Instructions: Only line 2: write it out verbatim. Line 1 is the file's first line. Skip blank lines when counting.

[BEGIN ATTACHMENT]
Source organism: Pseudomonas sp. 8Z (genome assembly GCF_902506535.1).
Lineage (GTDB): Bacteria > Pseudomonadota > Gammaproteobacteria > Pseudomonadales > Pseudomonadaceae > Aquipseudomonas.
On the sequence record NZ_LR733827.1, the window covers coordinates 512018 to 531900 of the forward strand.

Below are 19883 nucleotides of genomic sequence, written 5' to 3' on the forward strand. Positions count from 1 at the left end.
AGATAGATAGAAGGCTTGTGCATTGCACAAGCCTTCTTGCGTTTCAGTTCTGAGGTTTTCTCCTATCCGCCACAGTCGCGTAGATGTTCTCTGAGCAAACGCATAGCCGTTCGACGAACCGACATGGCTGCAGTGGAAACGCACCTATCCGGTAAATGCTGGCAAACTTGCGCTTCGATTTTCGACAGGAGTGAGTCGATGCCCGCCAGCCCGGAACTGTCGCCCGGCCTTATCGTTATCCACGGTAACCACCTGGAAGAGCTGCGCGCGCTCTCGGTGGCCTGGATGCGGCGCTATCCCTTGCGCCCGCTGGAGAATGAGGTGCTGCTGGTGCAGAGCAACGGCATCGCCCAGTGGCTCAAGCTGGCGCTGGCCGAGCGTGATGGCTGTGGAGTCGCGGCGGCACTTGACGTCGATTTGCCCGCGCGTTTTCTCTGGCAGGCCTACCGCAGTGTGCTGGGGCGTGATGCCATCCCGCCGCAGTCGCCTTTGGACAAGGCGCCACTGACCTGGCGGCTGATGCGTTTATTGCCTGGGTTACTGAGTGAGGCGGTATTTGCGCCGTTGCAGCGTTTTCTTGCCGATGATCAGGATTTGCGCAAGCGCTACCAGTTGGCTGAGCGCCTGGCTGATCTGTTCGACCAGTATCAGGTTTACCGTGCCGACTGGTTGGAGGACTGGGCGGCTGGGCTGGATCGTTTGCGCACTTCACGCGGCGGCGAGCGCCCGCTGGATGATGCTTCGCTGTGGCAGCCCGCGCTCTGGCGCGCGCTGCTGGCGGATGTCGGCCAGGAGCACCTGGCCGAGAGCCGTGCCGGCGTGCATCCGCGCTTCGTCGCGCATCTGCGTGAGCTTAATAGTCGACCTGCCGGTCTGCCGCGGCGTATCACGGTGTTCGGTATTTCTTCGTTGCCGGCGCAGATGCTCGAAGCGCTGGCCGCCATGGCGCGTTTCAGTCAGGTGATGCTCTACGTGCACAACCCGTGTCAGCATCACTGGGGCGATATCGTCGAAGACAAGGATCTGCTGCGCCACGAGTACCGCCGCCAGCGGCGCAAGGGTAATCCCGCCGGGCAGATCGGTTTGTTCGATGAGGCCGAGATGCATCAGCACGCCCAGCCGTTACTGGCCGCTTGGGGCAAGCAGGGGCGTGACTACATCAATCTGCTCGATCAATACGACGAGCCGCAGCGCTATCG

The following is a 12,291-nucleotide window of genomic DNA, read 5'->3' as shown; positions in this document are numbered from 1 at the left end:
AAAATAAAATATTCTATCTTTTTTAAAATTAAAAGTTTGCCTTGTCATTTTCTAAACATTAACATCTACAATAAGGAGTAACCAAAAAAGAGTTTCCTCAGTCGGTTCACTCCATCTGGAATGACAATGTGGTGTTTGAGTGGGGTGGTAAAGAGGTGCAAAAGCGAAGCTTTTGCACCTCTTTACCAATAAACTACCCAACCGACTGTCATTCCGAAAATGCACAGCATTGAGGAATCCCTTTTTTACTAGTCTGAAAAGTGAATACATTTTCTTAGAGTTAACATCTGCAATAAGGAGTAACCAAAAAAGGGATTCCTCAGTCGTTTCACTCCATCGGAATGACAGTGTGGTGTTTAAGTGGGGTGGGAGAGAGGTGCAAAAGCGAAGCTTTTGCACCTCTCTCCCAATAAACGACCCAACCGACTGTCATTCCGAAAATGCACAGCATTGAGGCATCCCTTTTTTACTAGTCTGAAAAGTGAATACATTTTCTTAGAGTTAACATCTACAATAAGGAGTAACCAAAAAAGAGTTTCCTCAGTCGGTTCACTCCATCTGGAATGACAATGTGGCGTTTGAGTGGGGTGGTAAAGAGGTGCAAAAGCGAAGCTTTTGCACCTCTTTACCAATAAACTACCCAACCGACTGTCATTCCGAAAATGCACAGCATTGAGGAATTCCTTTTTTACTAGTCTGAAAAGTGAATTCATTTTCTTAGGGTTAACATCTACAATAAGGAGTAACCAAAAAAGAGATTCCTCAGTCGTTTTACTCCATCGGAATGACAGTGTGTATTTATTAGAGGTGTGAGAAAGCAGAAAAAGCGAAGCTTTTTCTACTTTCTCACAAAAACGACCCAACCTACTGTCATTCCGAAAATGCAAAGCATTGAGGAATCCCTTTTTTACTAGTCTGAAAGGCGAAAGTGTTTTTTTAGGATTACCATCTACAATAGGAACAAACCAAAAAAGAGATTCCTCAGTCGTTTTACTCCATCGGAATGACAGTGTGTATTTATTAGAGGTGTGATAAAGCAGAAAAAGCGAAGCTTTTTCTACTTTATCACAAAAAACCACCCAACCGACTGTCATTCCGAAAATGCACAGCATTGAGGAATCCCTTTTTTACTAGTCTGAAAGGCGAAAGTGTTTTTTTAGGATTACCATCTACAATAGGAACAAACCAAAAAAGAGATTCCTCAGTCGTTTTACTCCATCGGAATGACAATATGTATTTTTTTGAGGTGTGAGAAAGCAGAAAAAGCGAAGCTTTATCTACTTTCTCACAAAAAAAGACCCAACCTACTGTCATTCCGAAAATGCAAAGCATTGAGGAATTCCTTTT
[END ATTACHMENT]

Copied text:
Lineage (GTDB): Bacteria > Pseudomonadota > Gammaproteobacteria > Pseudomonadales > Pseudomonadaceae > Aquipseudomonas.